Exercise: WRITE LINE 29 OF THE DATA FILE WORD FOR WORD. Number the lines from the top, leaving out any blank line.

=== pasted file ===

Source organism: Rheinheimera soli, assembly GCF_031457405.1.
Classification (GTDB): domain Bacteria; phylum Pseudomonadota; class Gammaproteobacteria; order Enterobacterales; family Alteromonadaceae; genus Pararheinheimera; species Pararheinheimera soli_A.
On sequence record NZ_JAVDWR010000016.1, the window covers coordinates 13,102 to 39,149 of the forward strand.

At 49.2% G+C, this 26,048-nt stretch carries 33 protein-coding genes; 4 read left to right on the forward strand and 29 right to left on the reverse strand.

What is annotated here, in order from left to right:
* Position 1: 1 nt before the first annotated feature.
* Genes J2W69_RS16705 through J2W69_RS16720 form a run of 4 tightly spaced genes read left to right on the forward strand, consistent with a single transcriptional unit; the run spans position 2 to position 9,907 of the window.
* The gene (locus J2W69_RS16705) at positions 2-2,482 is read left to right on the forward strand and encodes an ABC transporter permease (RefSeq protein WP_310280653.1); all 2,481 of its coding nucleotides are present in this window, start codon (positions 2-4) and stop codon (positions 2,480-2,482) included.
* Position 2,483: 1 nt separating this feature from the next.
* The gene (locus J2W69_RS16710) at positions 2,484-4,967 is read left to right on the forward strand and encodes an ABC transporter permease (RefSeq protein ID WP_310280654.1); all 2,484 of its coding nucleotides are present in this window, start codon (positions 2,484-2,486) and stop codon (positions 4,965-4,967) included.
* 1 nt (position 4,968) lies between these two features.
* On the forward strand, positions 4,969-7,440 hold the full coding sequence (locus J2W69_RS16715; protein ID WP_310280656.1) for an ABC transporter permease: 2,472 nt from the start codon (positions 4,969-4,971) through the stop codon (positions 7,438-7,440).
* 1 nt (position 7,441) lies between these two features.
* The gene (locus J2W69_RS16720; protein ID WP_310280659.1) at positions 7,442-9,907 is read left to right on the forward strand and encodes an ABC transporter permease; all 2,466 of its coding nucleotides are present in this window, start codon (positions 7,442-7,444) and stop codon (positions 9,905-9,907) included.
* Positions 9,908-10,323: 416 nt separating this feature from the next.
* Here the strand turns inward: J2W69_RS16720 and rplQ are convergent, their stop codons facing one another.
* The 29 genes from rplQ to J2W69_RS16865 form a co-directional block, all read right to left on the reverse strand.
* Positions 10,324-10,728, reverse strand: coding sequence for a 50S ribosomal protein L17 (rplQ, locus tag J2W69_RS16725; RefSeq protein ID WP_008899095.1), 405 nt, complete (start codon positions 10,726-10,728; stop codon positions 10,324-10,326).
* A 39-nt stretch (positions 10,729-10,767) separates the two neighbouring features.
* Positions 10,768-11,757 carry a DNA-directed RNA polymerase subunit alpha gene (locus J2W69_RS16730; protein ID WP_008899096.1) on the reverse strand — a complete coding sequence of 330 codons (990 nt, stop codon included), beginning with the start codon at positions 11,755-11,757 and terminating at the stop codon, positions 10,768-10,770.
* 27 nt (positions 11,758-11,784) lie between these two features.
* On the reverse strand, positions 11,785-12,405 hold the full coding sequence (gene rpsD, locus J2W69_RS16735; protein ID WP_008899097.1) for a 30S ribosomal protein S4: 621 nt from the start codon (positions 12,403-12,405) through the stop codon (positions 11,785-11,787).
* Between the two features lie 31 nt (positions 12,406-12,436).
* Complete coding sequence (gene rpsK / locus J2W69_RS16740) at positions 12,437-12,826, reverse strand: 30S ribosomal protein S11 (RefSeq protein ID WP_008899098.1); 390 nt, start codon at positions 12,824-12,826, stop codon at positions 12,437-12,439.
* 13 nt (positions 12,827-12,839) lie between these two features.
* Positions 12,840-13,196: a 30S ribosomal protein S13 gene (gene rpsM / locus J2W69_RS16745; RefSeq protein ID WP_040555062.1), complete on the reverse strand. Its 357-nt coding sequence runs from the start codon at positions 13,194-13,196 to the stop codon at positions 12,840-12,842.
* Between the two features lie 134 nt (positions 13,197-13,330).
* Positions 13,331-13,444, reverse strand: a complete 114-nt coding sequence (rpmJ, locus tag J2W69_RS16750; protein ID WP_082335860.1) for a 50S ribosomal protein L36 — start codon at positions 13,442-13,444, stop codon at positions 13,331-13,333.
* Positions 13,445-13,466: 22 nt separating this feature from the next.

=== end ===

* Positions 13,445-13,466: 22 nt separating this feature from the next.